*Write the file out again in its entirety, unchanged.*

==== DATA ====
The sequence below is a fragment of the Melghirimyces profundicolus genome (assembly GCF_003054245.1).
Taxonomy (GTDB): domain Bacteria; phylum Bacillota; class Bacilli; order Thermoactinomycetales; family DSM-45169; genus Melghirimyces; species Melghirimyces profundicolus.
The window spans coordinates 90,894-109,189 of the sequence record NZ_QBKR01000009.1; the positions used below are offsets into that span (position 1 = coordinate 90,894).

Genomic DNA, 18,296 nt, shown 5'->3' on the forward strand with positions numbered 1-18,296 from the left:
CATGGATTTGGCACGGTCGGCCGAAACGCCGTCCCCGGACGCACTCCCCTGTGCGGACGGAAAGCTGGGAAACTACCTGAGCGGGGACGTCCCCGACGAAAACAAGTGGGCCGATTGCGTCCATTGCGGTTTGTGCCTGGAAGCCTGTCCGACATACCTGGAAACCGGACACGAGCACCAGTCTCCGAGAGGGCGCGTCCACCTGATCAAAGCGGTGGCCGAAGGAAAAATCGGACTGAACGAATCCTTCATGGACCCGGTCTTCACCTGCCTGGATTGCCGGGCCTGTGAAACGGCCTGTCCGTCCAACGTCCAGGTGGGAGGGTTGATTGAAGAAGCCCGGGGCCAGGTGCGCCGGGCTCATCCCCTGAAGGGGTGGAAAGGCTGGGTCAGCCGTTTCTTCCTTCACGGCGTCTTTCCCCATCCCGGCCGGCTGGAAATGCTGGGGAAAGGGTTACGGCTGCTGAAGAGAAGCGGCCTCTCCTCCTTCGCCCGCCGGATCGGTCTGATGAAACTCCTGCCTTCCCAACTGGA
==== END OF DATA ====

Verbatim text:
The sequence below is a fragment of the Melghirimyces profundicolus genome (assembly GCF_003054245.1).
Taxonomy (GTDB): domain Bacteria; phylum Bacillota; class Bacilli; order Thermoactinomycetales; family DSM-45169; genus Melghirimyces; species Melghirimyces profundicolus.
The window spans coordinates 90,894-109,189 of the sequence record NZ_QBKR01000009.1; the positions used below are offsets into that span (position 1 = coordinate 90,894).

Genomic DNA, 18,296 nt, shown 5'->3' on the forward strand with positions numbered 1-18,296 from the left:
CATGGATTTGGCACGGTCGGCCGAAACGCCGTCCCCGGACGCACTCCCCTGTGCGGACGGAAAGCTGGGAAACTACCTGAGCGGGGACGTCCCCGACGAAAACAAGTGGGCCGATTGCGTCCATTGCGGTTTGTGCCTGGAAGCCTGTCCGACATACCTGGAAACCGGACACGAGCACCAGTCTCCGAGAGGGCGCGTCCACCTGATCAAAGCGGTGGCCGAAGGAAAAATCGGACTGAACGAATCCTTCATGGACCCGGTCTTCACCTGCCTGGATTGCCGGGCCTGTGAAACGGCCTGTCCGTCCAACGTCCAGGTGGGAGGGTTGATTGAAGAAGCCCGGGGCCAGGTGCGCCGGGCTCATCCCCTGAAGGGGTGGAAAGGCTGGGTCAGCCGTTTCTTCCTTCACGGCGTCTTTCCCCATCCCGGCCGGCTGGAAATGCTGGGGAAAGGGTTACGGCTGCTGAAGAGAAGCGGCCTCTCCTCCTTCGCCCGCCGGATCGGTCTGATGAAACTCCTGCCTTCCCAACTGGA